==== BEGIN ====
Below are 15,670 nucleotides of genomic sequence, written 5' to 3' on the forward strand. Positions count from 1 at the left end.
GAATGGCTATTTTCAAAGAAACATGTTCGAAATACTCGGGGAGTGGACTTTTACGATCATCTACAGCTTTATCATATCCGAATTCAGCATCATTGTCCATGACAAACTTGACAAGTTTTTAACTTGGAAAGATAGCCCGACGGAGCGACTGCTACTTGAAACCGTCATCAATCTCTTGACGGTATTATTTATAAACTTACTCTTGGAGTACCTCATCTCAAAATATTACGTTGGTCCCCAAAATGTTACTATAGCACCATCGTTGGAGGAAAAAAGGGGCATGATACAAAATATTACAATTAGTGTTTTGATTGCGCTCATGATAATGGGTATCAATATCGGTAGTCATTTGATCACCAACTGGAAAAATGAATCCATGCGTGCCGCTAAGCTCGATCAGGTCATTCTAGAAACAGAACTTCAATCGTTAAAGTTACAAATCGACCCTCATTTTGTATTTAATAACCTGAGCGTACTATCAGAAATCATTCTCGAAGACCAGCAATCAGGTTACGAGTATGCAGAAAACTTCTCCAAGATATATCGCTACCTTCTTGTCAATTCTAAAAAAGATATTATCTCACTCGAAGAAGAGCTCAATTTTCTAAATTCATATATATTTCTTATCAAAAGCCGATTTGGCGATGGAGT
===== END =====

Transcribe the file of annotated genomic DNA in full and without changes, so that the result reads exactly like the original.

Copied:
Below are 15,670 nucleotides of genomic sequence, written 5' to 3' on the forward strand. Positions count from 1 at the left end.
GAATGGCTATTTTCAAAGAAACATGTTCGAAATACTCGGGGAGTGGACTTTTACGATCATCTACAGCTTTATCATATCCGAATTCAGCATCATTGTCCATGACAAACTTGACAAGTTTTTAACTTGGAAAGATAGCCCGACGGAGCGACTGCTACTTGAAACCGTCATCAATCTCTTGACGGTATTATTTATAAACTTACTCTTGGAGTACCTCATCTCAAAATATTACGTTGGTCCCCAAAATGTTACTATAGCACCATCGTTGGAGGAAAAAAGGGGCATGATACAAAATATTACAATTAGTGTTTTGATTGCGCTCATGATAATGGGTATCAATATCGGTAGTCATTTGATCACCAACTGGAAAAATGAATCCATGCGTGCCGCTAAGCTCGATCAGGTCATTCTAGAAACAGAACTTCAATCGTTAAAGTTACAAATCGACCCTCATTTTGTATTTAATAACCTGAGCGTACTATCAGAAATCATTCTCGAAGACCAGCAATCAGGTTACGAGTATGCAGAAAACTTCTCCAAGATATATCGCTACCTTCTTGTCAATTCTAAAAAAGATATTATCTCACTCGAAGAAGAGCTCAATTTTCTAAATTCATATATATTTCTTATCAAAAGCCGATTTGGCGATGGAGT